Fibromyalgia Study Offers Simpler Method to Detect Pain Response

Fibromyalgia Study Offers Simpler Method to Detect Pain Response

A new method based on thumbnail pressure has been developed to monitor conditioned pain modulation (CPM). Patients, such as those with fibromyalgia (FM) who require long-term and frequent assessment of pain responses, should welcome the new, simpler test.

CPM is a model where a conditioning stimulus is used to influence a test stimulus in the context of pain responses. In healthy people,  the application of a painful stimulus to one part of the body often reduces pain experienced in another part of the body. For patients with FM, or those with other chronic pain disorders, this process is often impaired. Inefficient CPM also is associated with increased use of pain management strategies, such as analgesic use.

In the study “A novel paradigm to evaluate conditioned pain modulation in fibromyalgia,” published in the Journal of Pain Researchresearchers developed a new method to evaluate CPM that “can be performed longitudinally in nearly any setting with minimal participant burden.”

A standard test for CPM involves the application of two painful stimulus including pinching, pressure, or exposure to hot or cold temperatures. The new paradigm for CPM uses pressure applied to the dominant thumbnail (conditioning) for 60 seconds. Then pressure is applied to the non-dominant (test) thumbnail and pain is rated on a scale of 0-100, with 100 describing the most severe pain. This is the first model where the same stimulus is used in both conditioning and testing settings.

The researchers enrolled 16 right-handed female FM patients between the ages of 24 and 57.  To be eligible, these women had a clinical pain score of greater than 40 on a 100-point scale (0=no pain, 100=worst pain). As a control group, 14 age-matched healthy females also were enrolled.

The researchers compared their model with an established alternative. In all cases, thumbnail pressure was used as the test stimulus. As conditioning stimulus, study participants were exposed to either cold water or thumbnail pressure. The difference in pain rating of the test stimulus applied before and during the conditioning stimulus was used to evaluate if CPM was intact or impaired.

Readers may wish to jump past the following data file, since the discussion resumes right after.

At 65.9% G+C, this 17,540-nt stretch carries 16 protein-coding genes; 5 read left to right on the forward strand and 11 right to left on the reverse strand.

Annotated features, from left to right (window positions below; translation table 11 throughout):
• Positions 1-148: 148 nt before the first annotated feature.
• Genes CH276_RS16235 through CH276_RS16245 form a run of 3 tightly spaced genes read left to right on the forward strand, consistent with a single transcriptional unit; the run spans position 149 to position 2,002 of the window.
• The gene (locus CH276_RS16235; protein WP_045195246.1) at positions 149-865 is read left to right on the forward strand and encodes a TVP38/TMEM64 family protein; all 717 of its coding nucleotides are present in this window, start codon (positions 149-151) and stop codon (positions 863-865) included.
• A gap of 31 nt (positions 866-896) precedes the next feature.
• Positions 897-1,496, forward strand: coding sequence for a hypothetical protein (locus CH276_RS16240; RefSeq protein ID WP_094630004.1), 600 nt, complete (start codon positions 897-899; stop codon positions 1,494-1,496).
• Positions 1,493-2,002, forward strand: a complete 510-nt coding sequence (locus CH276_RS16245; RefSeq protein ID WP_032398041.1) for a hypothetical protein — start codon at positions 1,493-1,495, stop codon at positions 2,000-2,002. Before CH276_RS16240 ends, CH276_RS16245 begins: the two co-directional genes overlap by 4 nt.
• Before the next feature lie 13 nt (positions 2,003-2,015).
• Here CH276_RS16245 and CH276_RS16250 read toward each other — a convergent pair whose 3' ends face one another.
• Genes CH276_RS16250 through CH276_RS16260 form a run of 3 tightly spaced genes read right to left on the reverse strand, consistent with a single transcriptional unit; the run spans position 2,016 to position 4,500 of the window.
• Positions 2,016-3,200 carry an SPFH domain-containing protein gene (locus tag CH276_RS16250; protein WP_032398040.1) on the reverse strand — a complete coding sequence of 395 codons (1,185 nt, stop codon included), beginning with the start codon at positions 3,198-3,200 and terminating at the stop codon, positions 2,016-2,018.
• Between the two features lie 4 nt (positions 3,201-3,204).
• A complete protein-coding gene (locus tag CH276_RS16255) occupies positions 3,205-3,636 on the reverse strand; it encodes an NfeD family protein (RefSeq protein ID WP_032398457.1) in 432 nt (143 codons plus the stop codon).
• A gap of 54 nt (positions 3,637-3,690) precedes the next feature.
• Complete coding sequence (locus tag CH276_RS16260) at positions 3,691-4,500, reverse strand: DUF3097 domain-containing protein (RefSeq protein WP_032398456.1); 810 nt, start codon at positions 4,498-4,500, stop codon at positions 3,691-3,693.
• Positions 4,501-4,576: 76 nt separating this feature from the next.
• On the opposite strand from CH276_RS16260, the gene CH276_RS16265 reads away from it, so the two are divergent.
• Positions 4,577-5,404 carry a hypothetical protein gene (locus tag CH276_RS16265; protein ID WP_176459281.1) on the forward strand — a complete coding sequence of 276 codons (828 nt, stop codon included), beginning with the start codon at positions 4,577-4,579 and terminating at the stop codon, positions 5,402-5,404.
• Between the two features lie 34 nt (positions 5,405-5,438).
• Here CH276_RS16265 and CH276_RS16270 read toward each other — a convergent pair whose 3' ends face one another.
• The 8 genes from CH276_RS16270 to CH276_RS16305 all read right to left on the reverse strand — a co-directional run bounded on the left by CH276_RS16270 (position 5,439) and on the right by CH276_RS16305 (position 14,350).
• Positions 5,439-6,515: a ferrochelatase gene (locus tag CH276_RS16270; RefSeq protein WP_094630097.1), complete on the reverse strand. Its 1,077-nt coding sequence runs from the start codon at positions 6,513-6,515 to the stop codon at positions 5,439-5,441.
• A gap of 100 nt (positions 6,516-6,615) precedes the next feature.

Results from this study suggest that “using pressure pain as both a conditioning and test stimulus can identify intact CPM in healthy subjects, as well as attenuated CPM in FM patients.”

In healthy controls, intact CPM was identified by a significant decrease in the means of test stimulus pain ratings during both thumbnail pressure pain conditioning, as well as cold-water conditioning.  In contrast, there were no significant changes in the pain ratings of test stimulus before or after the conditioning stimulus in FM patients.

Within each group (healthy and FM patients), there were no significant differences between the two conditioning stimuli assessed, suggesting that “pressure pain conditioning stimulation applied to the thumbnail is at least as effective as cold water immersion of the hand for inducing CPM,” the study found.

This study assessed only a small sample size, and not every healthy female showed intact CPM. Likewise, not every FM patient displayed impaired CPM. Additional studies evaluating more patients, while also taking into consideration additional psychosocial factors and the use of medications by FM patients, are necessary.

Nonetheless, the authors concluded the study “demonstrates that thumbnail pressure can be used as both a test and conditioning stimulus in the assessment of CPM. This study further confirms previous findings of attenuated CPM in FM patients compared with healthy controls.”

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